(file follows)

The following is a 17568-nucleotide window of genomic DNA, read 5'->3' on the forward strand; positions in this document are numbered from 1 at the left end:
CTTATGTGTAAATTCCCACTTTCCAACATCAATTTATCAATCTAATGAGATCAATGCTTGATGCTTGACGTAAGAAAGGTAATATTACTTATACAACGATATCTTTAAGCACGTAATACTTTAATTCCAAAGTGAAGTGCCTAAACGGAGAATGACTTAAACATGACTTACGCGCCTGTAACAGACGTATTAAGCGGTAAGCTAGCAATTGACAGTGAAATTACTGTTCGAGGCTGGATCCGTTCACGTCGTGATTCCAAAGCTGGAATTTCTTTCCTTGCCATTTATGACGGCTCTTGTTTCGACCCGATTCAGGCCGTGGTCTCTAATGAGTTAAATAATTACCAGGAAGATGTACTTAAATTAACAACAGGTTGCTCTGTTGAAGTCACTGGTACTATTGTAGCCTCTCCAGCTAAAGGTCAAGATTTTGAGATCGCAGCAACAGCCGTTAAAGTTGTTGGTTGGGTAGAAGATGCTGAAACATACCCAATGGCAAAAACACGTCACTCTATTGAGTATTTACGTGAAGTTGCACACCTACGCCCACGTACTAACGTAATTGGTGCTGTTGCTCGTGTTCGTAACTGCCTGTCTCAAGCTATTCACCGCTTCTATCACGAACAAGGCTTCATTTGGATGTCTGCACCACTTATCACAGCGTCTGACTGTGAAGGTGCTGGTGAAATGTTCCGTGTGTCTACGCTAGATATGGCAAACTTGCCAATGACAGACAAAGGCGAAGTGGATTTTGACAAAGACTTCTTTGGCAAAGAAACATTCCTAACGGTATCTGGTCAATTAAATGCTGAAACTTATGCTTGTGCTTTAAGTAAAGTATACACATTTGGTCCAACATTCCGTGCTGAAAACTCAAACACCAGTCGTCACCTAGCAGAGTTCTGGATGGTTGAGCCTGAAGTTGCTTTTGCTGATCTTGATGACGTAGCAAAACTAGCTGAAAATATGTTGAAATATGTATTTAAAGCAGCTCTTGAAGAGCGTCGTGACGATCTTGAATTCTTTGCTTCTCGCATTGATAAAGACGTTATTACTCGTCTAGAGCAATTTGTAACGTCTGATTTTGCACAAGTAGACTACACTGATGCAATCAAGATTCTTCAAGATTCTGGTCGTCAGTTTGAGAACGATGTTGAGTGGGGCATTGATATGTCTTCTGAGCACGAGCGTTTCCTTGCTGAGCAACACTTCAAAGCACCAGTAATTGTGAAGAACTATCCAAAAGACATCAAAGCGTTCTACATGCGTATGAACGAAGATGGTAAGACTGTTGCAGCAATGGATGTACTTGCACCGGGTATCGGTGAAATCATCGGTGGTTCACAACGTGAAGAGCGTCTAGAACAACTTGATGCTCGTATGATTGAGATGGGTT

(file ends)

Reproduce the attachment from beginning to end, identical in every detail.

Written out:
The following is a 17568-nucleotide window of genomic DNA, read 5'->3' on the forward strand; positions in this document are numbered from 1 at the left end:
CTTATGTGTAAATTCCCACTTTCCAACATCAATTTATCAATCTAATGAGATCAATGCTTGATGCTTGACGTAAGAAAGGTAATATTACTTATACAACGATATCTTTAAGCACGTAATACTTTAATTCCAAAGTGAAGTGCCTAAACGGAGAATGACTTAAACATGACTTACGCGCCTGTAACAGACGTATTAAGCGGTAAGCTAGCAATTGACAGTGAAATTACTGTTCGAGGCTGGATCCGTTCACGTCGTGATTCCAAAGCTGGAATTTCTTTCCTTGCCATTTATGACGGCTCTTGTTTCGACCCGATTCAGGCCGTGGTCTCTAATGAGTTAAATAATTACCAGGAAGATGTACTTAAATTAACAACAGGTTGCTCTGTTGAAGTCACTGGTACTATTGTAGCCTCTCCAGCTAAAGGTCAAGATTTTGAGATCGCAGCAACAGCCGTTAAAGTTGTTGGTTGGGTAGAAGATGCTGAAACATACCCAATGGCAAAAACACGTCACTCTATTGAGTATTTACGTGAAGTTGCACACCTACGCCCACGTACTAACGTAATTGGTGCTGTTGCTCGTGTTCGTAACTGCCTGTCTCAAGCTATTCACCGCTTCTATCACGAACAAGGCTTCATTTGGATGTCTGCACCACTTATCACAGCGTCTGACTGTGAAGGTGCTGGTGAAATGTTCCGTGTGTCTACGCTAGATATGGCAAACTTGCCAATGACAGACAAAGGCGAAGTGGATTTTGACAAAGACTTCTTTGGCAAAGAAACATTCCTAACGGTATCTGGTCAATTAAATGCTGAAACTTATGCTTGTGCTTTAAGTAAAGTATACACATTTGGTCCAACATTCCGTGCTGAAAACTCAAACACCAGTCGTCACCTAGCAGAGTTCTGGATGGTTGAGCCTGAAGTTGCTTTTGCTGATCTTGATGACGTAGCAAAACTAGCTGAAAATATGTTGAAATATGTATTTAAAGCAGCTCTTGAAGAGCGTCGTGACGATCTTGAATTCTTTGCTTCTCGCATTGATAAAGACGTTATTACTCGTCTAGAGCAATTTGTAACGTCTGATTTTGCACAAGTAGACTACACTGATGCAATCAAGATTCTTCAAGATTCTGGTCGTCAGTTTGAGAACGATGTTGAGTGGGGCATTGATATGTCTTCTGAGCACGAGCGTTTCCTTGCTGAGCAACACTTCAAAGCACCAGTAATTGTGAAGAACTATCCAAAAGACATCAAAGCGTTCTACATGCGTATGAACGAAGATGGTAAGACTGTTGCAGCAATGGATGTACTTGCACCGGGTATCGGTGAAATCATCGGTGGTTCACAACGTGAAGAGCGTCTAGAACAACTTGATGCTCGTATGATTGAGATGGGTT